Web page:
A nuclear or radiological emergency is an emergency event that has led, or could lead, to a radiological threat to public health and safety, property, or the environment.
Nuclear or radiological emergencies that could affect Canadians include:
In Canada, every level of government has responsibility in the event of a nuclear or radiological emergency. Response begins at the local or municipal level, and progresses to the provincial and federal levels, depending upon the location, type, and size of the emergency. As a signatory country on two International Atomic Energy Agency (IAEA) conventions, Canada also has a responsibility to notify other countries if it has had a radio-nuclear incident, and to assist other countries with their own emergency response to a nuclear emergency if requested to do so.
The International Nuclear Event Scale (INES) was developed by the International Atomic Energy Agency (IAEA) and the Nuclear Energy Agency (NEA) of the Organisation for Economic Co-Operation and Development (OECD) in order to communicate the magnitude and safety significance of nuclear emergencies between countries around the world, including Canada.
According to the INES system, a nuclear emergency is classified on the scale at one of seven levels. In general, the higher the classification level, the greater and more widespread is the safety significance. The categories are grouped as follows:
This is a graphic of the International Nuclear Event Scale:
The Canadian Nuclear Safety Commission, in consultation with the company affected, sets the INES level for emergencies in Canada. The level will not be available immediately when the emergency occurs because it takes time to collect and review all of the necessary information. It is also possible that with further information, the emergency level may change. For example, while an emergency might initially be classified as low on the INES scale, subsequent complications may result in an INES classification to a higher level.
Emergencies are not classified on the INES scale if they are not of nuclear or radiological significance. For example, a fire at a nuclear power station is not classified if it does not involve radiological material. The INES classification should not be confused with emergency classification systems used at nuclear facilities to tell staff and local authorities what to do in response to an emergency.
On 24 January 1978, COSMOS 954, a Soviet nuclear-powered surveillance satellite, crashed in the Northwest Territories. The crash scattered an enormous amount of radioactivity over a 124,000 square kilometre area in Canada's north, stretching southward from Great Slave Lake into northern Alberta and Saskatchewan.
The clean-up operation was a coordinated event between the United States and Canada. Dubbed "Operation Morning Light", the clean-up effort continued into October 1978 and resulted, according to the Atomic Energy Control Board (now the Canadian Nuclear Safety Commission) , in the estimated recovery of about 0.1 percent of COSMOS 954's power source.
The crash of COSMOS 954 raised international policy questions. Soon after the satellite's crash, there was a call from the United States to prohibit satellites containing radioactive material from orbiting the earth. This was followed by similar calls from Canada and countries in Europe. In November 1978, the United Nations authorized its Committee on the Peaceful Uses of Outer Space to set up a working group to study nuclear-powered satellites.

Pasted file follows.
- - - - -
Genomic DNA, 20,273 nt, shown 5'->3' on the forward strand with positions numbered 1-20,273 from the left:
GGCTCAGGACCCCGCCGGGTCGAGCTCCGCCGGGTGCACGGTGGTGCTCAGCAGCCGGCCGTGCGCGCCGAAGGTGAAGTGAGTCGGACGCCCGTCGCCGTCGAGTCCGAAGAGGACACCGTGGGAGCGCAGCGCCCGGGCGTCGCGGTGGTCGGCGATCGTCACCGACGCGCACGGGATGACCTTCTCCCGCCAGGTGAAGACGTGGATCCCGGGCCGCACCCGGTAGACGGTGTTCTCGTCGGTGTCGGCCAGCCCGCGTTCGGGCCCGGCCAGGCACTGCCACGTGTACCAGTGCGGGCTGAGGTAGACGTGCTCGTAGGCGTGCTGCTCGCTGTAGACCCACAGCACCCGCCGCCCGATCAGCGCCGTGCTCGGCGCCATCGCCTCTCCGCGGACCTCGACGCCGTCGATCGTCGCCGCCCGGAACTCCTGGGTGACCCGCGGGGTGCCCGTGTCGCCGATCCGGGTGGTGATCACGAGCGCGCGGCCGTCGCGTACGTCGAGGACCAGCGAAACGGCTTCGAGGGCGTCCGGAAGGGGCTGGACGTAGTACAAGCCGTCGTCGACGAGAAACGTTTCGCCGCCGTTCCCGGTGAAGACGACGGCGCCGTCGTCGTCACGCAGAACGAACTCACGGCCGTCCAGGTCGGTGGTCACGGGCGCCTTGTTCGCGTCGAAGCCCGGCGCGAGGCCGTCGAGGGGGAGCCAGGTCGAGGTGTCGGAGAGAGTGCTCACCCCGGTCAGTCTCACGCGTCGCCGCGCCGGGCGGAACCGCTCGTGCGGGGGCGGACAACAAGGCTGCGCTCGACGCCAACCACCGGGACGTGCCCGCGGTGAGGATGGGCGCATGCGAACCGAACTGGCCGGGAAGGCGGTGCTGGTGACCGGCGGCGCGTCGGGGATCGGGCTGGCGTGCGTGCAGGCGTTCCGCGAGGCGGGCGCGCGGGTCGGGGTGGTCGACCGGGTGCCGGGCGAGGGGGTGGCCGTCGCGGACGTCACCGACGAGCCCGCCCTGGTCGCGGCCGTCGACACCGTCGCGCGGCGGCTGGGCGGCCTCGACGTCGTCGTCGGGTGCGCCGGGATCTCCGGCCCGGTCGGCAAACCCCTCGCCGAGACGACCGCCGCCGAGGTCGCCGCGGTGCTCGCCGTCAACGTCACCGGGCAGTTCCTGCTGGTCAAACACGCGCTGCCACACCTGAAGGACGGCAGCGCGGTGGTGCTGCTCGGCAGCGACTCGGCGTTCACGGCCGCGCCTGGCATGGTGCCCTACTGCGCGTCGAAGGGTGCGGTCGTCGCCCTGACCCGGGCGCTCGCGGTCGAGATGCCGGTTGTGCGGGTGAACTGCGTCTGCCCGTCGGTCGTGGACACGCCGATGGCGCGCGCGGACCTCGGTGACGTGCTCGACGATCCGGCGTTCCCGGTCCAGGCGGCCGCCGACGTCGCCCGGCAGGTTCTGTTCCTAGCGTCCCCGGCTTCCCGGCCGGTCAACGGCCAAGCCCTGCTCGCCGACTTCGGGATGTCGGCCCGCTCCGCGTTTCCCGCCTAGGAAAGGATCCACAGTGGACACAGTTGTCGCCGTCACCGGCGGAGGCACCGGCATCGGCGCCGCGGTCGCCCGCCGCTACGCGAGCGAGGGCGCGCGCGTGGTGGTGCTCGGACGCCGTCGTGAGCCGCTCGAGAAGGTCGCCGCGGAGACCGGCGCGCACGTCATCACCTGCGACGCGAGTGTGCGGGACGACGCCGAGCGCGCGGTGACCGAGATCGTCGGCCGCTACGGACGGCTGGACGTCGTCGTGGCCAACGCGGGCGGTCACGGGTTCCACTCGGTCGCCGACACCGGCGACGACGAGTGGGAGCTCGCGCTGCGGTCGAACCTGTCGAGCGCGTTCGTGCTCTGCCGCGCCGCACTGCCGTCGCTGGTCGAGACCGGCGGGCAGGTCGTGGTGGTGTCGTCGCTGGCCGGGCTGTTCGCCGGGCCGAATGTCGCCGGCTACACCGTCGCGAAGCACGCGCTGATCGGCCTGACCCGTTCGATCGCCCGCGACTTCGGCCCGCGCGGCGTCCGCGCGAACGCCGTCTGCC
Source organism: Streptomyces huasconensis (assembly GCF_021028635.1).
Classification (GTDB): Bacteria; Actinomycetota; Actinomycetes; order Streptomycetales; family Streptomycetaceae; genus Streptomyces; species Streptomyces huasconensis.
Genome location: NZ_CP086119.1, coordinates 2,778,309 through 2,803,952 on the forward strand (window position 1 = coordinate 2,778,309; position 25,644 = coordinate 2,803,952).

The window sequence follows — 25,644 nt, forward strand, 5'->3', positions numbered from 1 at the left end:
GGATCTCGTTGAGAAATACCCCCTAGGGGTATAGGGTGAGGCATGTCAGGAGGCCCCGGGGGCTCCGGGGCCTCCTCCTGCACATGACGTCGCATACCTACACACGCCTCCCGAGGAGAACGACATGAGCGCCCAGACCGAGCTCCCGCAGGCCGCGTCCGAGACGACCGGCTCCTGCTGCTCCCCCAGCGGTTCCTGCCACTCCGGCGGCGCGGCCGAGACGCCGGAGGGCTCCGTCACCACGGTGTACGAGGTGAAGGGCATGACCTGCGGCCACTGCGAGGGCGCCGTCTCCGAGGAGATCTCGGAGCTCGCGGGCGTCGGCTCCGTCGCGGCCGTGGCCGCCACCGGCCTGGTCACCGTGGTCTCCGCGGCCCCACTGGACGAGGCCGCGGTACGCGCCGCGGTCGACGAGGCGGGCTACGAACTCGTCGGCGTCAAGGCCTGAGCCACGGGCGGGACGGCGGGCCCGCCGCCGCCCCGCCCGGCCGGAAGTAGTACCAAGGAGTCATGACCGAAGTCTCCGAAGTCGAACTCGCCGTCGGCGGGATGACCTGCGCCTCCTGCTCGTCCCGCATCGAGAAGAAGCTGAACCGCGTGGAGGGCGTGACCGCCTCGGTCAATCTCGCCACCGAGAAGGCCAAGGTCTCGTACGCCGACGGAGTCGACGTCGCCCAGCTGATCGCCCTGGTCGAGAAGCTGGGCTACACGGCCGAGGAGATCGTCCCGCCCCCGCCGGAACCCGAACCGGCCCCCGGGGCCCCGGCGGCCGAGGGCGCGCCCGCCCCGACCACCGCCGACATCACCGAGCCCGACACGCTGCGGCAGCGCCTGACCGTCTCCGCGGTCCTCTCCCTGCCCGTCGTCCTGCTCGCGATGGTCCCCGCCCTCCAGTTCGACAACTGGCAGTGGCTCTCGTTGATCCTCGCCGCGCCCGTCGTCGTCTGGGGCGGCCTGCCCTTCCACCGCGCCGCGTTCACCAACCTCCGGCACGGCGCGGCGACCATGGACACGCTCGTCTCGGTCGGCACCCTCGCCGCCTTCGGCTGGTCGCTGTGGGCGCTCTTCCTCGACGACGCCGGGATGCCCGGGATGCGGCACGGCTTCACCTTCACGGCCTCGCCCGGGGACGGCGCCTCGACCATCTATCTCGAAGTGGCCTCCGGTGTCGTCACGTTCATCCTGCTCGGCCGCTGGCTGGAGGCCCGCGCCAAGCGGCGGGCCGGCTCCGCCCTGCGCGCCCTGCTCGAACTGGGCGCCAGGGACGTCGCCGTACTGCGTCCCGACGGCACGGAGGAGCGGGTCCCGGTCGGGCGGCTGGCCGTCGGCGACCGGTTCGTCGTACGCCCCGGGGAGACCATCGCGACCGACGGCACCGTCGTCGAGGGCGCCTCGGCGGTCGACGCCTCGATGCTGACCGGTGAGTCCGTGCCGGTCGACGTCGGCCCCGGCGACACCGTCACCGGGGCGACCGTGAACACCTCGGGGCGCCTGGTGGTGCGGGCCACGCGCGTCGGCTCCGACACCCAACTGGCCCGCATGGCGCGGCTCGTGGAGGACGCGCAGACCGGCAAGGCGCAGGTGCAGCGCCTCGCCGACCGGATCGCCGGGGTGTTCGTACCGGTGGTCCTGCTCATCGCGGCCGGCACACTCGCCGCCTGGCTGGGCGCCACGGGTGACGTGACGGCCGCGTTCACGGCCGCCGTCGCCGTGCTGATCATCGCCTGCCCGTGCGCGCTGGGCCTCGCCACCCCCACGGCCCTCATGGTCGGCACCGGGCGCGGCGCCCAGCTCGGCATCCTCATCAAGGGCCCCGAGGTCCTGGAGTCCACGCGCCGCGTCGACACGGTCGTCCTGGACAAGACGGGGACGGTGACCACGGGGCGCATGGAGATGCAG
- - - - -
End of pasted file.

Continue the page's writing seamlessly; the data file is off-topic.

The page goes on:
On 28 March 1979, there was an accident at the Three Mile Island nuclear power station near Harrisburg, Pennsylvania. There were no injuries or adverse health effects to the public from this accident. Although some radioactive gas was released a couple of days after the accident, it was not enough to cause any dose above regular background levels to local residents. However, conflicting information released during the event exacerbated the public's fears, highlighting the need for a consistent and coherent public information and emergency communication strategy.
The accident also highlighted the need for both national and international plans to handle a peacetime nuclear emergency . As a direct result of this accident, Canada and the United States created the Canada-United States Joint Radiological Emergency Response Plan (JRERP), an agreement ensuring mutual assistance in the event of a peacetime radiological event that could affect either, or both, countries.
On 26 April 1986 the world's most severe nuclear reactor accident occurred in Chernobyl, Ukraine (at that time part of the Soviet Union). An area of about 5 million hectares - almost the size of Nova Scotia - was contaminated and 160,000 people had to be permanently evacuated. Radioactive material affected not only the Ukraine but also neighbouring countries and parts of Western Europe.
The Chernobyl accident demonstrated the need to include the possibility of trans-boundary implications in national emergency plans. The concern that any country could be affected not only by nuclear accidents occurring within its own territory but also by the consequences of accidents happening abroad, stimulated the establishment of national emergency plans in several countries. Also, the trans-boundary nature of the contamination resulting from the Chernobyl accident prompted international organizations to promote international cooperation and communication, to harmonize actions, and to develop international emergency exercises such as the Nuclear Energy Agency's INEX series. The international community reached agreements on early notification in the event of a radiological accident and on assistance in radiological emergencies through international conventions developed by the International Atomic Energy Agency and the Nuclear Energy Agency.